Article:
One can further argue that the nuclear deal stood for much more than just a commercial partnership between India and the United States in the civilian nuclear realm—it was reflective of a fundamental shift in both countries’ perception of each other. Before the deal, the United States was known to extend nuclear technology and cooperation only to allies, such as South Korea and Japan. But with this deal, the United States offered such technology to a non-ally like India. The calculus was to enlist New Delhi’s help to balance against China’s rise and this strategy has paid dividends with India shoring up its defense capabilities by buying American weapons worth billions, playing more of a net security provider role in the Indian Ocean, and aligning its regional and global interests more closely with the United States.
Additionally, by getting India to put its civilian nuclear reactors under the IAEA safeguards regime, the deal laid the foundation for India to align its nuclear policy posture further with the U.S.-led global nonproliferation regime. This can be seen through India becoming party to multilateral nuclear security and safety initiatives such as the Convention of Supplementary Compensation on Nuclear Damage and the Convention on the Physical Protection of Nuclear Material, attending nuclear security summits, and establishing the Global Center for Nuclear Energy Partnership, a center for excellence that facilitates the exchange of nuclear best practices among countries. These were direct nuclear nonproliferation gains from the deal for the United States.
Where the Deal Fell Short
The United States had perceived significant economic gains from civilian nuclear cooperation with India in the long term, which have yet to pan out. When the deal was freshly concluded, the U.S. nuclear energy industry was looking forward to selling nuclear reactors to the Indian market, especially in the context of an expected nuclear energy resurgence with a dozen newcomers sprinting to adapt nuclear energy along with India and China that planned to expand nuclear energy development. The United States viewed the Indian nuclear market as “a rich prize” that could provide U.S. companies to opportunity to make billions of dollars by constructing nuclear power plants in the country. In this context, American companies such as General Electric and Westinghouse were looking at a potential business of $150 billion from the nuclear markets in India.
However, the agreement to make nuclear reactors was significantly delayed, and finally came only in 2016, because legalities dealing with compensation in case of a nuclear accident needed to be sorted out. India was trying to negotiate with the United States to establish clear liabilities for the operator as well as vendors in case of a nuclear accident and come up with a nuclear insurance pool that would look after compensation for damage. Though that hurdle was crossed, Westinghouse’s recent filing for bankruptcy has stalled progress again, with doubts on whether the company would be able to fulfill its commitment. However, there is still hope for the U.S. nuclear energy industry in India–according to media reports, the Westinghouse bankruptcy issue is nearly resolved and the company has restarted conversations with India on constructing the six nuclear reactors.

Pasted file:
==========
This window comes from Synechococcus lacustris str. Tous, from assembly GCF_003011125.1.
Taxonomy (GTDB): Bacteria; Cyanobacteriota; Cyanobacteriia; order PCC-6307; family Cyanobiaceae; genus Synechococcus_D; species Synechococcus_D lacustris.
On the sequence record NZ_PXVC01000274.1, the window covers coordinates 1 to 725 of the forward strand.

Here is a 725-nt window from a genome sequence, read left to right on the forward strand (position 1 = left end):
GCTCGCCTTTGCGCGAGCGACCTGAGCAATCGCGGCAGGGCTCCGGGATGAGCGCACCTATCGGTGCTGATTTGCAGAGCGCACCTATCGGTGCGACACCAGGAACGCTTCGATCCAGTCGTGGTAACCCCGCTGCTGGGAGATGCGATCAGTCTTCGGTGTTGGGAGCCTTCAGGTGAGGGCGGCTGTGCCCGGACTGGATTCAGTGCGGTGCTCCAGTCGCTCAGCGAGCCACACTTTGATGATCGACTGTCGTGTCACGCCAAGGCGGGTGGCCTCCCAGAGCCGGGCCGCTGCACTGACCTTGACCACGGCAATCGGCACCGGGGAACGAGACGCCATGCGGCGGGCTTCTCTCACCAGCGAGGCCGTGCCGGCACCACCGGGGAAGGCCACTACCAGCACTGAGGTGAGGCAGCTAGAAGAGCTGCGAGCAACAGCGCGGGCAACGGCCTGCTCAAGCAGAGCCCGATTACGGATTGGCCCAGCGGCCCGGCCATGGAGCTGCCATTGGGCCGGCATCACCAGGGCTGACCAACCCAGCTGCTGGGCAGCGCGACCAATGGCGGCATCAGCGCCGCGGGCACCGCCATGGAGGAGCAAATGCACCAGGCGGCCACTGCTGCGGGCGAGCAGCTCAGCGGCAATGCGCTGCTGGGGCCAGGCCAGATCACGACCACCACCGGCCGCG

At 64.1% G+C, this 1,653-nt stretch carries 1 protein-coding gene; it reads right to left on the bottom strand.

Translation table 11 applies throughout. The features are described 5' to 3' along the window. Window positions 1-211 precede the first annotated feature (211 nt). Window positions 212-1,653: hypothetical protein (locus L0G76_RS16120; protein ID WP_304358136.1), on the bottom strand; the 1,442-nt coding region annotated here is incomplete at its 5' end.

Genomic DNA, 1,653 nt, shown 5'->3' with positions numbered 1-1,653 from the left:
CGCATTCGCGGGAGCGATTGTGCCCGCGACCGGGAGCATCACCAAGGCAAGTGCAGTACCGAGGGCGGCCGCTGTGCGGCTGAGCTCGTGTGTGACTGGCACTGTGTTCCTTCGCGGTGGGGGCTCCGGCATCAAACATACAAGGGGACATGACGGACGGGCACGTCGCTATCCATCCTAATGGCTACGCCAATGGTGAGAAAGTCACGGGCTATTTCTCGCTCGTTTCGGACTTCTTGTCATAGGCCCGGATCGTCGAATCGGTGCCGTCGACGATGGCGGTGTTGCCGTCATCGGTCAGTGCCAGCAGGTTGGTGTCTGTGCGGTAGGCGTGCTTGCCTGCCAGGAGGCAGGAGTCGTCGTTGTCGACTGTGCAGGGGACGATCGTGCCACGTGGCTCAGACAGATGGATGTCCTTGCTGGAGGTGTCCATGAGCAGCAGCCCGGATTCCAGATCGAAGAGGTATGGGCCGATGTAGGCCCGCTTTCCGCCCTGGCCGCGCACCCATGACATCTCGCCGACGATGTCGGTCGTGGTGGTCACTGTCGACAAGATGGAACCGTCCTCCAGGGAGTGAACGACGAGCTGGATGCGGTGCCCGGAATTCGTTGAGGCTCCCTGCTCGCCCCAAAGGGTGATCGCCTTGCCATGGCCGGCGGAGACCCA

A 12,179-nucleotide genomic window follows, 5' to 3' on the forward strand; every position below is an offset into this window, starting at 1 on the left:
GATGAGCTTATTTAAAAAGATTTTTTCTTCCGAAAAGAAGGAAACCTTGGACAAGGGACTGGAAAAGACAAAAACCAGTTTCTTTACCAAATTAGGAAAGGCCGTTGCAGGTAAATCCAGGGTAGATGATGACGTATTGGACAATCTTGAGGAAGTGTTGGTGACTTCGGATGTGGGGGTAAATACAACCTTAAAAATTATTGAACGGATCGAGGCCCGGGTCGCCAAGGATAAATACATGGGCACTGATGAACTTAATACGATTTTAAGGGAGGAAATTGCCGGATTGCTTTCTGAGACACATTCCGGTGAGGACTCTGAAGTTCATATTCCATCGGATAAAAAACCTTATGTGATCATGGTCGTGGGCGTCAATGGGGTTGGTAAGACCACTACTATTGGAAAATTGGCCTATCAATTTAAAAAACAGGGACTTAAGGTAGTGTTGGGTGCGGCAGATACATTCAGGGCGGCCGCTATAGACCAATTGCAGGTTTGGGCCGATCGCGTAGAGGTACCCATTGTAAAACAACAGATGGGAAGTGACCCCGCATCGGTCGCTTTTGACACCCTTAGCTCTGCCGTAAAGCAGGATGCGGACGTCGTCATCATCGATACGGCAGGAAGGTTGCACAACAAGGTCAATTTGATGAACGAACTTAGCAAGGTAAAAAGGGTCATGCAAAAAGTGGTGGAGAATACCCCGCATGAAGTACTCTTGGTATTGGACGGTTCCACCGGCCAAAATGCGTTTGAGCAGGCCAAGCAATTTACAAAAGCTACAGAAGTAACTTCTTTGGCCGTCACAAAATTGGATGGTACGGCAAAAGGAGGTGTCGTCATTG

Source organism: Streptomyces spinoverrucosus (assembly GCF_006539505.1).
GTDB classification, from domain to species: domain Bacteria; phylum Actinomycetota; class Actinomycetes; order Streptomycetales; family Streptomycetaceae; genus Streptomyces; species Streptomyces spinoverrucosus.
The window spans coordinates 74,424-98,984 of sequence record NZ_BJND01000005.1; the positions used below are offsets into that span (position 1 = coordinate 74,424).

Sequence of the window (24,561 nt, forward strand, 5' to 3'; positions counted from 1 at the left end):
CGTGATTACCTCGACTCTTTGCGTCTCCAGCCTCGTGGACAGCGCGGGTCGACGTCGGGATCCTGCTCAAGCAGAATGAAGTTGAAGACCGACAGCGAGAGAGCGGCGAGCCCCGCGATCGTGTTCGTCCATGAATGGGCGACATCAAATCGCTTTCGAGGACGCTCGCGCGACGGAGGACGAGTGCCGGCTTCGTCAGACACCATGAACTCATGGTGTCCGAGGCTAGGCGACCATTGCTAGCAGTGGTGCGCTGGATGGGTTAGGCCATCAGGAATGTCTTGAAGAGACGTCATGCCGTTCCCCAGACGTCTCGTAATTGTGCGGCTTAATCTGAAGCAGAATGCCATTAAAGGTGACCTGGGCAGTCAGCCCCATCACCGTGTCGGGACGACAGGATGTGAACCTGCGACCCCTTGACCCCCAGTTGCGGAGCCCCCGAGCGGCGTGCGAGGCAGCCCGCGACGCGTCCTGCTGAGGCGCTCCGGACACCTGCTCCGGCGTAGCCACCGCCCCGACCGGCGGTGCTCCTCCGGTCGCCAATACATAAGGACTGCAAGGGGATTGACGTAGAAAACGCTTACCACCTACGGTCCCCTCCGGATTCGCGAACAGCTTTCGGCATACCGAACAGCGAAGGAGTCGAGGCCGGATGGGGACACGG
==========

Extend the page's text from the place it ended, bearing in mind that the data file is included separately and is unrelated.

India’s nuclear activities were a concern for the United States for decades and the main cause for their deep estrangement. However, the U.S.-India civilian nuclear deal reversed this estrangement and turned it into engagement, which in the last ten years has evolved into a grand strategic partnership. Some big achievements of the partnership include convergence on regional security issues, India becoming a “major defense partner” of the United States, the various foundational agreements signed that improve interoperability between U.S. and Indian forces, joint military exercises, expansion of trade relations, and cooperation on countering terrorism, to name a few. Had the nuclear irritant not been removed, would the strategic partnership have blossomed as fully? Thus, to measure the success of the nuclear deal simply in commercial terms may not be wise as it paved the way for some symbolism but a lot of substance in U.S.-India relations, elevating it to one of the most promising partnerships in the last decade.
 Raymond E. Vickery Jr. ( 2011), “The Eagle and the Elephant: Strategic Aspects of US-India Economic Engagement,” Woodrow Wilson Center Press, pp.35
Image 1: Reetesh Chaurasia via Wikimedia
Image 2: U.S. Department of State